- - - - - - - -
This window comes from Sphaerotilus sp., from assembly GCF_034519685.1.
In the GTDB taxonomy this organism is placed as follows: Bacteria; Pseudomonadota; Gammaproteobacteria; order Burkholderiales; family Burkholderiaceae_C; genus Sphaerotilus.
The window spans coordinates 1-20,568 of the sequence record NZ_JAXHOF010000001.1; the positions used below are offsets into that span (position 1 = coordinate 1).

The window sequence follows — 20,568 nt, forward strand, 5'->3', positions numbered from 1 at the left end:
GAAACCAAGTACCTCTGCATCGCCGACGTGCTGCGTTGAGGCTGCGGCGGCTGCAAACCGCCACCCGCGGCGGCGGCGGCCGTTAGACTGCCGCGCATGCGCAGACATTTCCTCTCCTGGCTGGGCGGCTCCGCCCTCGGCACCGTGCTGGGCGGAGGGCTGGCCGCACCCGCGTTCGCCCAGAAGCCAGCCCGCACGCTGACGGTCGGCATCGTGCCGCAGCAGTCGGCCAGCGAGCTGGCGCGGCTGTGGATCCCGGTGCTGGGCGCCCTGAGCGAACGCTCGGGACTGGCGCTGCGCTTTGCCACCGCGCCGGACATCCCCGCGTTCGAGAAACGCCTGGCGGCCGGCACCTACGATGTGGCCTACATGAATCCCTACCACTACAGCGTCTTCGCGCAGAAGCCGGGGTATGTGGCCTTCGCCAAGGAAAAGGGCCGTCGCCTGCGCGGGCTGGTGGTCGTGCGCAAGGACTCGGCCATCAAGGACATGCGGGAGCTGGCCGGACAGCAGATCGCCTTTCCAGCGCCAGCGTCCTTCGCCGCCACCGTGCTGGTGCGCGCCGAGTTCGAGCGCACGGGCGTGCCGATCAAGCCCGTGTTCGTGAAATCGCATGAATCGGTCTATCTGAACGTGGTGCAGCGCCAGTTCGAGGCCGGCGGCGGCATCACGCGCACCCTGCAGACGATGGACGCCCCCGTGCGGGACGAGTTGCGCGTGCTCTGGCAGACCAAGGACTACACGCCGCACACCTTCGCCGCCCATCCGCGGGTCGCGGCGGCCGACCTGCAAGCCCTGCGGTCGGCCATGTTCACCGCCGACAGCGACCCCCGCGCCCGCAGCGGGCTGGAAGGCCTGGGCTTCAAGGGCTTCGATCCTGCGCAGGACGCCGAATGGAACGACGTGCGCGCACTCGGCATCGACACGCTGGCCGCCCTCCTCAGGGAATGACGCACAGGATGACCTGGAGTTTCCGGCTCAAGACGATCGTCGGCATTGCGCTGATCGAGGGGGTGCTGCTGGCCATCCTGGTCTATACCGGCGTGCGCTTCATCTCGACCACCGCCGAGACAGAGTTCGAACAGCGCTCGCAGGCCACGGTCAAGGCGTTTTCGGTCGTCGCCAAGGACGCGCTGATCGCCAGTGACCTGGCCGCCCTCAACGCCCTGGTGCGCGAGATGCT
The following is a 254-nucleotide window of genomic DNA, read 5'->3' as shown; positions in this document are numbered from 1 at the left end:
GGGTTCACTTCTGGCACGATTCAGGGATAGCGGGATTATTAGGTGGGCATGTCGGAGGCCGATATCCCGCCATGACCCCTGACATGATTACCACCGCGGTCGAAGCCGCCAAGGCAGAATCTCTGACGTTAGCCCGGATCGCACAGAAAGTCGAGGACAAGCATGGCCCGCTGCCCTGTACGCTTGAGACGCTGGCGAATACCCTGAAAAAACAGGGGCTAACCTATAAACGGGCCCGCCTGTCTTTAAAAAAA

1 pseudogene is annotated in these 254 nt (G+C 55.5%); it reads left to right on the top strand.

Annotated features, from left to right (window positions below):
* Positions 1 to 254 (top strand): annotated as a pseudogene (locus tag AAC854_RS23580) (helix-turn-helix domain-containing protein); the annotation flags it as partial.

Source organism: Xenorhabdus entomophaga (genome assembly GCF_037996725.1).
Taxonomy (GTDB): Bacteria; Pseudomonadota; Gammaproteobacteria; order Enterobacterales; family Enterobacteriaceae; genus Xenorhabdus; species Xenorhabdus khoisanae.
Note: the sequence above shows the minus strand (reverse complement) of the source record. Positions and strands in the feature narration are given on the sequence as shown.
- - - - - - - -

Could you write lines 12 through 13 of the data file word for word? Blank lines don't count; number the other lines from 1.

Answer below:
Taxonomy (GTDB): Bacteria; Pseudomonadota; Gammaproteobacteria; order Enterobacterales; family Enterobacteriaceae; genus Xenorhabdus; species Xenorhabdus khoisanae.
Note: the sequence above shows the minus strand (reverse complement) of the source record. Positions and strands in the feature narration are given on the sequence as shown.